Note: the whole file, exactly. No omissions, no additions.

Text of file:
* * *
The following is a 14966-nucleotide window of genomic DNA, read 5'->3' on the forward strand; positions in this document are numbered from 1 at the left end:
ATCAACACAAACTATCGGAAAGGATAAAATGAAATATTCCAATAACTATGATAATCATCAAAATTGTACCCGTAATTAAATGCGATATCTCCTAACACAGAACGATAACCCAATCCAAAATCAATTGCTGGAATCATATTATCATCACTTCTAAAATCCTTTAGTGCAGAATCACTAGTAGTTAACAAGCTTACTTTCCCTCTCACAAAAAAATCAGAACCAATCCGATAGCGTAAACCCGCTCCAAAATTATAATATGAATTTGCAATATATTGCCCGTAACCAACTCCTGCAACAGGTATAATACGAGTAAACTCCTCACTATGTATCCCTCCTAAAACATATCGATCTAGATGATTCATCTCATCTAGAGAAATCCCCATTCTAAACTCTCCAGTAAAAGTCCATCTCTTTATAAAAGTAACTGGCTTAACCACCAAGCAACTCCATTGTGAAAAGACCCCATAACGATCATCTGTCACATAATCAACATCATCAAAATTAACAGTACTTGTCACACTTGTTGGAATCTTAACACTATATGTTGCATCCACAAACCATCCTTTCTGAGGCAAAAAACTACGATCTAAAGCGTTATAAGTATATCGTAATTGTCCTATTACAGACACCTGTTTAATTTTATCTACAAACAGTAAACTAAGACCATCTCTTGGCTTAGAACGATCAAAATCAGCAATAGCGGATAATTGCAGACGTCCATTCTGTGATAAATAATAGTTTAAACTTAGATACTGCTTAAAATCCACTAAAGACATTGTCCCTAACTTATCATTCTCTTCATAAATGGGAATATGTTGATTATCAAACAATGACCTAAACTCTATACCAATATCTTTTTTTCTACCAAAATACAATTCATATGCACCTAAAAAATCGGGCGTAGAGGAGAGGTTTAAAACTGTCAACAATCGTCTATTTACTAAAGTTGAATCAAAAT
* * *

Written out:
The following is a 14966-nucleotide window of genomic DNA, read 5'->3' on the forward strand; positions in this document are numbered from 1 at the left end:
ATCAACACAAACTATCGGAAAGGATAAAATGAAATATTCCAATAACTATGATAATCATCAAAATTGTACCCGTAATTAAATGCGATATCTCCTAACACAGAACGATAACCCAATCCAAAATCAATTGCTGGAATCATATTATCATCACTTCTAAAATCCTTTAGTGCAGAATCACTAGTAGTTAACAAGCTTACTTTCCCTCTCACAAAAAAATCAGAACCAATCCGATAGCGTAAACCCGCTCCAAAATTATAATATGAATTTGCAATATATTGCCCGTAACCAACTCCTGCAACAGGTATAATACGAGTAAACTCCTCACTATGTATCCCTCCTAAAACATATCGATCTAGATGATTCATCTCATCTAGAGAAATCCCCATTCTAAACTCTCCAGTAAAAGTCCATCTCTTTATAAAAGTAACTGGCTTAACCACCAAGCAACTCCATTGTGAAAAGACCCCATAACGATCATCTGTCACATAATCAACATCATCAAAATTAACAGTACTTGTCACACTTGTTGGAATCTTAACACTATATGTTGCATCCACAAACCATCCTTTCTGAGGCAAAAAACTACGATCTAAAGCGTTATAAGTATATCGTAATTGTCCTATTACAGACACCTGTTTAATTTTATCTACAAACAGTAAACTAAGACCATCTCTTGGCTTAGAACGATCAAAATCAGCAATAGCGGATAATTGCAGACGTCCATTCTGTGATAAATAATAGTTTAAACTTAGATACTGCTTAAAATCCACTAAAGACATTGTCCCTAACTTATCATTCTCTTCATAAATGGGAATATGTTGATTATCAAACAATGACCTAAACTCTATACCAATATCTTTTTTTCTACCAAAATACAATTCATATGCACCTAAAAAATCGGGCGTAGAGGAGAGGTTTAAAACTGTCAACAATCGTCTATTTACTAAAGTTGAATCAAAAT